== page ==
According to several recent surveys, such as NFIB Small Business Optimism report mentioned in my previous post and the U.S. Chamber of Commerce Q2 Small Business Study, small business owners are currently concerned about their tax requirements, a situation that has been exacerbated by the fact that the economy remains listless despite all the stimulus that has come its way.

But as we head towards the second half of the year, a greater tax specter looms large. This is the so called “fiscal cliff”- a challenging collection of tax breaks that will expire at the end of 2012, combined with a set of new taxes that will be going into effect in 2013. According to the Chamber of Commerce survey, a full 90% of small business owners are worried about the impact of these impending tax changes will have.

Barring Congressional action, here are some of the most pivotal tax changes waiting for us at the end of this year:

  • Several Bush-era tax breaks are set to expire resulting in a 3 percent increase on individual income tax rates in 2013. Those making more than $388,350 a year, will see a 4.6 percent increase.
  • Payroll taxes will increase to 6.2 percent from 4.2 percent. This will be particularly hard for small business owners who are both owners and employees of their businesses.
  • The tax break for capital purchases will end. Under Section 179, if you purchased equipment for your business this year, you can deduct half the cost on your taxes right away and it counts as depreciation. In 2013, the depreciation rules will revert to their normal setup allowing you to only deduct the cost of equipment gradually, over the life of the asset.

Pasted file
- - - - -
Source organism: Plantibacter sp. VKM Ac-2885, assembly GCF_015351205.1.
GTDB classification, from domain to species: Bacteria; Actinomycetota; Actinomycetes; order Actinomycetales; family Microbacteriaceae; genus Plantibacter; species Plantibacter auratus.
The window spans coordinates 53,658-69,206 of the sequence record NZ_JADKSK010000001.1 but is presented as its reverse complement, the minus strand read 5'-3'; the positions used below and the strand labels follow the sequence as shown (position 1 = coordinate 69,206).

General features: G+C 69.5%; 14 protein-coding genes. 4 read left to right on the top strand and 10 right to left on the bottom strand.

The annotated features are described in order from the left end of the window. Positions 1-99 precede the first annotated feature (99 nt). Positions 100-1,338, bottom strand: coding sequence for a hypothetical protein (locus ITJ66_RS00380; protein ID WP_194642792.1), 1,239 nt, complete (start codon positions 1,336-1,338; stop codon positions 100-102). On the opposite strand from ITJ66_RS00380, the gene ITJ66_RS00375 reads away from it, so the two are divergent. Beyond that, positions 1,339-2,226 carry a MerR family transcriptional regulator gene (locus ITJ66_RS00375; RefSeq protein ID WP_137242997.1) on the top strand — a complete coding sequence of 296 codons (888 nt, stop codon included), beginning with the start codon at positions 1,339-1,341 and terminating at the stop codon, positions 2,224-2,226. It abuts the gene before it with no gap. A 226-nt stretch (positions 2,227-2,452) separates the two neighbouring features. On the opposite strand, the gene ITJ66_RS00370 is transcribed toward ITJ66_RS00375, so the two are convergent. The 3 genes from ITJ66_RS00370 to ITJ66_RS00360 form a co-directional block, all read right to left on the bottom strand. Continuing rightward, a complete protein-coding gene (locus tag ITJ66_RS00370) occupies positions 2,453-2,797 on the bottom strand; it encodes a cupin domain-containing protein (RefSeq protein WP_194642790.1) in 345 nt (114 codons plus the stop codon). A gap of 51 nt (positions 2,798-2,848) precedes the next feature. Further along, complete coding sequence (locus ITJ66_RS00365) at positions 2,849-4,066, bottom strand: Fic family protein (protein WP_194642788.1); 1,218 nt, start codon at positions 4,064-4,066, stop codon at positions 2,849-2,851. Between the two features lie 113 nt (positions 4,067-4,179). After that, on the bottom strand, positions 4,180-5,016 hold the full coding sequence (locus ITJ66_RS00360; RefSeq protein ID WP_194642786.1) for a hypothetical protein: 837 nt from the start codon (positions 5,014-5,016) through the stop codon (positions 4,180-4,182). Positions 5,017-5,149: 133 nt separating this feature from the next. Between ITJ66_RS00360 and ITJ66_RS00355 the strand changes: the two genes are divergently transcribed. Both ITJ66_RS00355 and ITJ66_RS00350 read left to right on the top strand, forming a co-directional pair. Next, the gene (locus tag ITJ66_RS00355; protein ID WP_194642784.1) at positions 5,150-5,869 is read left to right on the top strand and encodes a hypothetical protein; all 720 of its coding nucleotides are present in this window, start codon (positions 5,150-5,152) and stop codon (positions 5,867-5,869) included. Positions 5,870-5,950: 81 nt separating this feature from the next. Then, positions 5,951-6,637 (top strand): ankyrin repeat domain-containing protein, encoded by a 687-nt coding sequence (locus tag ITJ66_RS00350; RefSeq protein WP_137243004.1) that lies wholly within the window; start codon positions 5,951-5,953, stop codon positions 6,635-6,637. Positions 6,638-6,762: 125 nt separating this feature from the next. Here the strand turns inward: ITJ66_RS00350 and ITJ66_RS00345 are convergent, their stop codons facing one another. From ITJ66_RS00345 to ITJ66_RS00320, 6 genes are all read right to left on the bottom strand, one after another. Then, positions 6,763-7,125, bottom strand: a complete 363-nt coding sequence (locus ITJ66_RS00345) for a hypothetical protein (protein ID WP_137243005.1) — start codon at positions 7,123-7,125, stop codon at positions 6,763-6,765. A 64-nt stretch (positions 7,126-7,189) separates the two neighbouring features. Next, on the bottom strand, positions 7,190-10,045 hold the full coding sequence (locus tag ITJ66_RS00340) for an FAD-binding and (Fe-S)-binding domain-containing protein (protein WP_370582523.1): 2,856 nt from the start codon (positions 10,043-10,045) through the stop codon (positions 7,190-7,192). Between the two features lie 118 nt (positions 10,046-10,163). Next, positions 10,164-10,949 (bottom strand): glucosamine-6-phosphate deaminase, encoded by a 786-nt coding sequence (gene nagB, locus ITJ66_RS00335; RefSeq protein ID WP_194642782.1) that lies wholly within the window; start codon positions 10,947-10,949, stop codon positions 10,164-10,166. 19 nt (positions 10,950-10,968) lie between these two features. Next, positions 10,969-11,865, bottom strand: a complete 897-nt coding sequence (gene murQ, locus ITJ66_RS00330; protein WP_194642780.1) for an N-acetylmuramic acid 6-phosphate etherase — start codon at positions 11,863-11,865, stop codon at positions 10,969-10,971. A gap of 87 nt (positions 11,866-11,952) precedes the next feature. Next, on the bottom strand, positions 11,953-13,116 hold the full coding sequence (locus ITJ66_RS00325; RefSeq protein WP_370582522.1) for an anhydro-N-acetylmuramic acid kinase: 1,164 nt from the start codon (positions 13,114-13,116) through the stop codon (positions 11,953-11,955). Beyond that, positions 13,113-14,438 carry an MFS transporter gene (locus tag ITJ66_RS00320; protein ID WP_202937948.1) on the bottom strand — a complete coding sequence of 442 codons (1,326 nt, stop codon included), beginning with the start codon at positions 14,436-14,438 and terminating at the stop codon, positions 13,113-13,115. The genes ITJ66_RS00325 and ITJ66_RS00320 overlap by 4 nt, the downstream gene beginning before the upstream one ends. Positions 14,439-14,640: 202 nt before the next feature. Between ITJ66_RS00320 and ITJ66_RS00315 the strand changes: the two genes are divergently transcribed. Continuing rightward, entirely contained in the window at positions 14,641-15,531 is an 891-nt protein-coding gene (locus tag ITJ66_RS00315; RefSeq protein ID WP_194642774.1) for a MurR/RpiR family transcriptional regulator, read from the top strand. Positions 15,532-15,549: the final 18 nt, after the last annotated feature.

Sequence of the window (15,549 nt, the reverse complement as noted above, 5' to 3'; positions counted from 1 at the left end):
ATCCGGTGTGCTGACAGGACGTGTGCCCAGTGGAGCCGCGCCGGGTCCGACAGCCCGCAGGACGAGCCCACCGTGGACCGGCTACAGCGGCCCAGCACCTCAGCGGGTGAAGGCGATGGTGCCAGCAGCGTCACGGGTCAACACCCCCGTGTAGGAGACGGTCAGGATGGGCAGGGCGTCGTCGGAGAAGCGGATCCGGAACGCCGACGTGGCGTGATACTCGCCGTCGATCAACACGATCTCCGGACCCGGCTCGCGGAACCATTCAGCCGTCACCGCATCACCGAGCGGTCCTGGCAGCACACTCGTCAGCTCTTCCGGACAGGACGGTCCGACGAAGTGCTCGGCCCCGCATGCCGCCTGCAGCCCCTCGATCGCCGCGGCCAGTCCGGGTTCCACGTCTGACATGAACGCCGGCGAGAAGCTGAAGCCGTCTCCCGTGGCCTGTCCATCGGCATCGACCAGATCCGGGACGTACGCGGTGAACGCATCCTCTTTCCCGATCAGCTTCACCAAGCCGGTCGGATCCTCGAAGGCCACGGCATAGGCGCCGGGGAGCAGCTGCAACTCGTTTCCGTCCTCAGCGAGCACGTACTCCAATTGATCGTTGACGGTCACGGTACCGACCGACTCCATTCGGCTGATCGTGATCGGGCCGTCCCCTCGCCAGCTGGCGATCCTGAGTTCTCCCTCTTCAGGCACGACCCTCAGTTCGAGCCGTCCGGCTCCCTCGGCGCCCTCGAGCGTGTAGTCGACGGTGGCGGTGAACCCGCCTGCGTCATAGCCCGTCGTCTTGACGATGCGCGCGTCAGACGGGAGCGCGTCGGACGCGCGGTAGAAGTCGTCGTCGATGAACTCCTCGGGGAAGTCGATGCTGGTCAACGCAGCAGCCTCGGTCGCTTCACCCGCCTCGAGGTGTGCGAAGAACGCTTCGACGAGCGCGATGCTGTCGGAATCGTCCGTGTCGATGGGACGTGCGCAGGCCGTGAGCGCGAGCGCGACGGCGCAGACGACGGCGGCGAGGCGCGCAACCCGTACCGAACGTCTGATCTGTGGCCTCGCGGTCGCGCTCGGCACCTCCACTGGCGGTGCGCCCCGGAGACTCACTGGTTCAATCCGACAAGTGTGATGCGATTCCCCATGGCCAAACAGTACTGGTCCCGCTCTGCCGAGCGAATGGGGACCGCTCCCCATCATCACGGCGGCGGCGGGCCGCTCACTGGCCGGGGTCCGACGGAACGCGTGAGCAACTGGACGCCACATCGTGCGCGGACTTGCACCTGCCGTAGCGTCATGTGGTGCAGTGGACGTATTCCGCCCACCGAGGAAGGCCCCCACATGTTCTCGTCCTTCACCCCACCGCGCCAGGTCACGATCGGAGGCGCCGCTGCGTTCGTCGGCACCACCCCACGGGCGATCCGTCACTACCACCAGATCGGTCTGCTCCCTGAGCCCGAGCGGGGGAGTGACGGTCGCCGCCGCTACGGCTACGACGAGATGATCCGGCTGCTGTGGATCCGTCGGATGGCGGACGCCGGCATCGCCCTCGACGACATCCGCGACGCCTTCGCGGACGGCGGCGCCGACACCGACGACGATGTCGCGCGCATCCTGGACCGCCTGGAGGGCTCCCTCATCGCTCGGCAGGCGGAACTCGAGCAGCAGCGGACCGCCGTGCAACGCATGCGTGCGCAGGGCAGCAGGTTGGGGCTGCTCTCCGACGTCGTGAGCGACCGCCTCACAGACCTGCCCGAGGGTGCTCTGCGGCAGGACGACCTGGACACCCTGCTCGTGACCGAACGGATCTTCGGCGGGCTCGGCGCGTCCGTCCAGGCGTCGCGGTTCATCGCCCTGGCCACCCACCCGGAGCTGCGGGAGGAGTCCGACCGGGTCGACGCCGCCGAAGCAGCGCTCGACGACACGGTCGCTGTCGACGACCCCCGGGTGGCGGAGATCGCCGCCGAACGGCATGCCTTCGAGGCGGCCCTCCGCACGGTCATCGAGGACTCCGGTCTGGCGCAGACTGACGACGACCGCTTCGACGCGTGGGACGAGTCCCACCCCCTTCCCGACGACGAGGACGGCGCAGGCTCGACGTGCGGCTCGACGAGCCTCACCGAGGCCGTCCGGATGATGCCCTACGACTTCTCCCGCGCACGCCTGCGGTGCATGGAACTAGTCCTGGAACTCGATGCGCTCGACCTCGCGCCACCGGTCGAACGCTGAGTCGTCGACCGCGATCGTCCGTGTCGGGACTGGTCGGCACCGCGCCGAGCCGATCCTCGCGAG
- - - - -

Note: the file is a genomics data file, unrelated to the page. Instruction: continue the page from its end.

• The Alternative Minimum Tax (AMT) may tax many middle class Americans, including small businesses. The intention of the AMT is to prevent wealthy individuals from using numerous deductions to significantly drive down their tax obligations so that they are effectively paying too little. But the threshold for those who are subject to the AMT is currently set at $150,000, an amount that will likely affect many middle class workers and small business owners. AMT also affects LLCs, partnerships, and S Corporations.

These tax changes combined with our difficult economy may be a one-two punch that will effectively knock out many small businesses- and that doesn’t seem like such a good move for our country.

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